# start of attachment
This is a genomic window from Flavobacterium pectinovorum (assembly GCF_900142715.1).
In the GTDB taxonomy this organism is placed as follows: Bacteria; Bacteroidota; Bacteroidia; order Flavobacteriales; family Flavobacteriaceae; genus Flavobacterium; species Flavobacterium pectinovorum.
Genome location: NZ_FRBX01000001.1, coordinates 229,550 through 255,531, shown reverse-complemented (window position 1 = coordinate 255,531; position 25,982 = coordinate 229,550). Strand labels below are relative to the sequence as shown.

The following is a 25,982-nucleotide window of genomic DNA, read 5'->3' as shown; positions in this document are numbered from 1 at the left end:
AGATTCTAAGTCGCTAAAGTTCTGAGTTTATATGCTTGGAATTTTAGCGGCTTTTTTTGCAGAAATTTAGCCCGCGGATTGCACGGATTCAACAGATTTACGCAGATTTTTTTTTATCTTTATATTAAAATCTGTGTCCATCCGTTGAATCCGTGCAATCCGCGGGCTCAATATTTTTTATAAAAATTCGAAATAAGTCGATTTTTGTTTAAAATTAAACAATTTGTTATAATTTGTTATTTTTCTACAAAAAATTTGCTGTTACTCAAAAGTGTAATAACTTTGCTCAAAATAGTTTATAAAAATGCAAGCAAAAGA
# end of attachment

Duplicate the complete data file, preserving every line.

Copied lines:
This is a genomic window from Flavobacterium pectinovorum (assembly GCF_900142715.1).
In the GTDB taxonomy this organism is placed as follows: Bacteria; Bacteroidota; Bacteroidia; order Flavobacteriales; family Flavobacteriaceae; genus Flavobacterium; species Flavobacterium pectinovorum.
Genome location: NZ_FRBX01000001.1, coordinates 229,550 through 255,531, shown reverse-complemented (window position 1 = coordinate 255,531; position 25,982 = coordinate 229,550). Strand labels below are relative to the sequence as shown.

The following is a 25,982-nucleotide window of genomic DNA, read 5'->3' as shown; positions in this document are numbered from 1 at the left end:
AGATTCTAAGTCGCTAAAGTTCTGAGTTTATATGCTTGGAATTTTAGCGGCTTTTTTTGCAGAAATTTAGCCCGCGGATTGCACGGATTCAACAGATTTACGCAGATTTTTTTTTATCTTTATATTAAAATCTGTGTCCATCCGTTGAATCCGTGCAATCCGCGGGCTCAATATTTTTTATAAAAATTCGAAATAAGTCGATTTTTGTTTAAAATTAAACAATTTGTTATAATTTGTTATTTTTCTACAAAAAATTTGCTGTTACTCAAAAGTGTAATAACTTTGCTCAAAATAGTTTATAAAAATGCAAGCAAAAGA